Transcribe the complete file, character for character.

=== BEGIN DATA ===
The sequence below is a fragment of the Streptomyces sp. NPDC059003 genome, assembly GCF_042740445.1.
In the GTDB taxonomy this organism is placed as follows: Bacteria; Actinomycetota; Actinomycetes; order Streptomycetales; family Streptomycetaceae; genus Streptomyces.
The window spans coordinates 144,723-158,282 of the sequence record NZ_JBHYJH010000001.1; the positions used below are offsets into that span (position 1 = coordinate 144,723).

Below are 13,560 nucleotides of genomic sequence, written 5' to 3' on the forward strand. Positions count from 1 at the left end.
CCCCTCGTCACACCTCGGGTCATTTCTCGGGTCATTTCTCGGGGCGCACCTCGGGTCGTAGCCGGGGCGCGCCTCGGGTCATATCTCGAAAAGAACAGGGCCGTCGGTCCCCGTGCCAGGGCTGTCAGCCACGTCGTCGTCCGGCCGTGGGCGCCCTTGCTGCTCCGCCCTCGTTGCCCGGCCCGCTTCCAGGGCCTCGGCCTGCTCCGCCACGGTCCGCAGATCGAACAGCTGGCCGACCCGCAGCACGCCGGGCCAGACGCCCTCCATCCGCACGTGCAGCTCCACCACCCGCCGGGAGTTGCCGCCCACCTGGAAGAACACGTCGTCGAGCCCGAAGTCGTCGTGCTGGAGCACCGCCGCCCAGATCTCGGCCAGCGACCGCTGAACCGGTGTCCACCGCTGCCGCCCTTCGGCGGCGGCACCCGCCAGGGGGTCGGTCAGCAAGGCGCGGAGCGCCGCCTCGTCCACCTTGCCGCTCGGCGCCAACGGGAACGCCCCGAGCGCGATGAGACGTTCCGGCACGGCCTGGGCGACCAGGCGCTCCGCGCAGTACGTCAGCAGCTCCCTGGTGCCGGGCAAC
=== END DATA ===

The sequence below is a fragment of the Streptomyces sp. NPDC059003 genome, assembly GCF_042740445.1.
In the GTDB taxonomy this organism is placed as follows: Bacteria; Actinomycetota; Actinomycetes; order Streptomycetales; family Streptomycetaceae; genus Streptomyces.
The window spans coordinates 144,723-158,282 of the sequence record NZ_JBHYJH010000001.1; the positions used below are offsets into that span (position 1 = coordinate 144,723).

Below are 13,560 nucleotides of genomic sequence, written 5' to 3' on the forward strand. Positions count from 1 at the left end.
CCCCTCGTCACACCTCGGGTCATTTCTCGGGTCATTTCTCGGGGCGCACCTCGGGTCGTAGCCGGGGCGCGCCTCGGGTCATATCTCGAAAAGAACAGGGCCGTCGGTCCCCGTGCCAGGGCTGTCAGCCACGTCGTCGTCCGGCCGTGGGCGCCCTTGCTGCTCCGCCCTCGTTGCCCGGCCCGCTTCCAGGGCCTCGGCCTGCTCCGCCACGGTCCGCAGATCGAACAGCTGGCCGACCCGCAGCACGCCGGGCCAGACGCCCTCCATCCGCACGTGCAGCTCCACCACCCGCCGGGAGTTGCCGCCCACCTGGAAGAACACGTCGTCGAGCCCGAAGTCGTCGTGCTGGAGCACCGCCGCCCAGATCTCGGCCAGCGACCGCTGAACCGGTGTCCACCGCTGCCGCCCTTCGGCGGCGGCACCCGCCAGGGGGTCGGTCAGCAAGGCGCGGAGCGCCGCCTCGTCCACCTTGCCGCTCGGCGCCAACGGGAACGCCCCGAGCGCGATGAGACGTTCCGGCACGGCCTGGGCGACCAGGCGCTCCGCGCAGTACGTCAGCAGCTCCCTGGTGCCGGGCAAC